The most common way to provide bright light therapy to Swedish patients with Seasonal Affective Disorder (SAD), is treatment in a light therapy room. Since few studies have evaluated treatment provided in this setting and few have evaluated the effect of bright light in sub-clinical SAD (S-SAD), such a study including a one-month follow-up was designed.
Methods: Fifty adults recruited from a previous prevalence study and clinically assessed as having SAD or S-SAD, were randomized to treatment in a light room or to a three-week waiting-list control group. The Hamilton Depression Rating Scale-Seasonal Affective Disorders Self-rating 29-items Version (SIGH-SAD/SR) was used to measure depressive mood at baseline, directly following treatment and at the one-month follow-up.
Results: ANCOVA with adjustment for baseline depression score, showed a significant main effect for the light room therapy group (p<0.001). Fifty-four percent (n=13/24) improved >/=50% while no such improvement was seen in the control condition (n=0/24). After merging the two groups, repeated measures ANOVA confirmed the experimental analysis (p<0.001). At the one-month follow-up, 83.0% (n=39/47) had improved >/=50% and 63.8% (n=30/47) had normal depression scores i.e., [8 or less on a 17-point scale where 10-13 is mildly depressed].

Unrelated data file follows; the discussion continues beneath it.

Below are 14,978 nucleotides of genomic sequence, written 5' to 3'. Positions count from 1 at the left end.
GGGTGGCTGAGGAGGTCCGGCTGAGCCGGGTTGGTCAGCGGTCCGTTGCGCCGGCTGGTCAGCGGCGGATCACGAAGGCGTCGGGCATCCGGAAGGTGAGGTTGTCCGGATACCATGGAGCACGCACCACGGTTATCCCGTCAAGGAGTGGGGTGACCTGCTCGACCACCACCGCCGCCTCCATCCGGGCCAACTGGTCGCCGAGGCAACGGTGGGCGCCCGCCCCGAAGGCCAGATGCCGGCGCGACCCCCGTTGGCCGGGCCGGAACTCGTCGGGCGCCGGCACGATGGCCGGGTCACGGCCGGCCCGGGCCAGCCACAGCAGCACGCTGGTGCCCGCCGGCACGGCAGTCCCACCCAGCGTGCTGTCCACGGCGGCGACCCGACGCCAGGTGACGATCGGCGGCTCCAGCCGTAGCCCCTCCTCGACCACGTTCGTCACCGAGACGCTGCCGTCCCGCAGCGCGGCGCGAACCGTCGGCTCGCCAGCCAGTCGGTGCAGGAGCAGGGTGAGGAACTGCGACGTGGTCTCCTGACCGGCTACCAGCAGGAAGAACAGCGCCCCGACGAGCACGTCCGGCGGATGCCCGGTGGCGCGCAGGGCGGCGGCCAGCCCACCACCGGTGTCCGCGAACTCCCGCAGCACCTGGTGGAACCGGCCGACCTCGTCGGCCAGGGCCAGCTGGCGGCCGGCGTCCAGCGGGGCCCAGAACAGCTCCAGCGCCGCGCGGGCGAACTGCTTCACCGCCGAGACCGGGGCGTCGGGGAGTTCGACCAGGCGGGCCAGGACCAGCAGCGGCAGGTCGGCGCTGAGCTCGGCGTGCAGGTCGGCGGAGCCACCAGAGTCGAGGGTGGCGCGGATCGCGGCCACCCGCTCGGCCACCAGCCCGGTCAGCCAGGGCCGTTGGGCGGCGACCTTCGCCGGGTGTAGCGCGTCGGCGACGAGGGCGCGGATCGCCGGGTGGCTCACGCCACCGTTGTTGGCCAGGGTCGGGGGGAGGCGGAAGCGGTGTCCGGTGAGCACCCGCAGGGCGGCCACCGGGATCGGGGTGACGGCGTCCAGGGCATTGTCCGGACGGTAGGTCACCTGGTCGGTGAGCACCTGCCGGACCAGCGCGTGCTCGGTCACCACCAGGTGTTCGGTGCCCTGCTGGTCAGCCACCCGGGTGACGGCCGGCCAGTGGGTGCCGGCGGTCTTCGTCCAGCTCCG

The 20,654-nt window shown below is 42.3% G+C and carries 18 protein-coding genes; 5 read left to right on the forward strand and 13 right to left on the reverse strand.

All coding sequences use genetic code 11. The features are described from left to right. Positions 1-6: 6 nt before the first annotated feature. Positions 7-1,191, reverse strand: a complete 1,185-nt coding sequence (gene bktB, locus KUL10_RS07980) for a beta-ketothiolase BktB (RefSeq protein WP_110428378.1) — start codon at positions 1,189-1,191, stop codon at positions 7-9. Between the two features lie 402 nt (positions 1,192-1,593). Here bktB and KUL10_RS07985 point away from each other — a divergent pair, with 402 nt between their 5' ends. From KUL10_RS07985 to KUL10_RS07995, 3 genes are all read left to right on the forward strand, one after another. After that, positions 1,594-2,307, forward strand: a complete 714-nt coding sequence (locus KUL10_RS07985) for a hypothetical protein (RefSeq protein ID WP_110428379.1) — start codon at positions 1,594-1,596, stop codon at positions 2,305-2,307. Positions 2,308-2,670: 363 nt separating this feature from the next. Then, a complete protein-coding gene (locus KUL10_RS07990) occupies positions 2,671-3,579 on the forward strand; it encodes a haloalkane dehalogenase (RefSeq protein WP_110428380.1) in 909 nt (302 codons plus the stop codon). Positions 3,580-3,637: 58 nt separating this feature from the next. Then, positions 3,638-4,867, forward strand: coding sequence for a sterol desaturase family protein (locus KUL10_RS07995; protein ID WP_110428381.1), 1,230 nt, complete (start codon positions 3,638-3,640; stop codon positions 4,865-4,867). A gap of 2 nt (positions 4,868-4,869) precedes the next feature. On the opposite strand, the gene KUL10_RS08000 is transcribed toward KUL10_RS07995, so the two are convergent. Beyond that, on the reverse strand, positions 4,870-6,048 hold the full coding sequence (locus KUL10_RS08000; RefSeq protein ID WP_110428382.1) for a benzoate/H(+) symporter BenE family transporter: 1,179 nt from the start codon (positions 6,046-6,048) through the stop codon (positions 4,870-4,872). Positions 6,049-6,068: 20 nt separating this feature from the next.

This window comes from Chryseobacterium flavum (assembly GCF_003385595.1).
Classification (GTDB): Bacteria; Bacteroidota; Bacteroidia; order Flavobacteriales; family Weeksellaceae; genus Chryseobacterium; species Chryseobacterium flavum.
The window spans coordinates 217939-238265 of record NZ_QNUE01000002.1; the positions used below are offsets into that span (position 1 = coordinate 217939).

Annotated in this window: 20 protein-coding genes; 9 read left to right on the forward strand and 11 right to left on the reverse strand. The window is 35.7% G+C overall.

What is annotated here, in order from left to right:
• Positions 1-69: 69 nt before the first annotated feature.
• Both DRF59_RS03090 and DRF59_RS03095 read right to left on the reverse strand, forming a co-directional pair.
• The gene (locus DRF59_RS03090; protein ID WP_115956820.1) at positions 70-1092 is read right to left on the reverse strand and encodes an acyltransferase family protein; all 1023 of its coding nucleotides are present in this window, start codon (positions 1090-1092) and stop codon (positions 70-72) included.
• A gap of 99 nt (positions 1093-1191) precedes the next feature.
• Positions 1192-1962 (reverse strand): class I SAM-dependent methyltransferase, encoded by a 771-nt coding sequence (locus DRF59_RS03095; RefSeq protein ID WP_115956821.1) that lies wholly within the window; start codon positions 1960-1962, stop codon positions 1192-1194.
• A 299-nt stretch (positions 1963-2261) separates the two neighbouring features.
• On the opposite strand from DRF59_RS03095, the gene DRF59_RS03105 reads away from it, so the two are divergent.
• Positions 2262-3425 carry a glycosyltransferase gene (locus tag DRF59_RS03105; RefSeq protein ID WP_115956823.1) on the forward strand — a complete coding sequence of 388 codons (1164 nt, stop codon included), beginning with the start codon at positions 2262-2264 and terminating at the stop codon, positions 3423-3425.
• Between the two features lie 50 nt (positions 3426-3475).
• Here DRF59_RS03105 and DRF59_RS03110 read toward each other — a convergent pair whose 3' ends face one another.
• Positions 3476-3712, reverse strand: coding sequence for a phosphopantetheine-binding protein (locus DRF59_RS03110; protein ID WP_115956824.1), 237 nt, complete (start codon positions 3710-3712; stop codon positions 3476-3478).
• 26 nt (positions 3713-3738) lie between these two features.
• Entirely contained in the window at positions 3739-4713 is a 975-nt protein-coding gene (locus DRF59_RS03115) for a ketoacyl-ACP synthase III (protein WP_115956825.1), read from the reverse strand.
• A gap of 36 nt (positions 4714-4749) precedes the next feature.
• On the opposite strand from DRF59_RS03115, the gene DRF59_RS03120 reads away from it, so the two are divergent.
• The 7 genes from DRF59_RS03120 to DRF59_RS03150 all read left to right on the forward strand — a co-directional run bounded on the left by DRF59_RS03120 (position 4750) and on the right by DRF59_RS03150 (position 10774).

Conclusions: Light room therapy was effective in reducing depressive symptoms in subjects with winter depressive mood. Results were maintained over a period of one month.
Source: Journal of Affective Disorders. Nov 27, 2007. [Epub ahead of print] PMID: 18053580, by Rastad C, Ulfberg J, Lindberg P. Department of Public Health and Caring Sciences, Uppsala University, Uppsala, Sweden; Center for Clinical Research Dalarna, Falun, Sweden.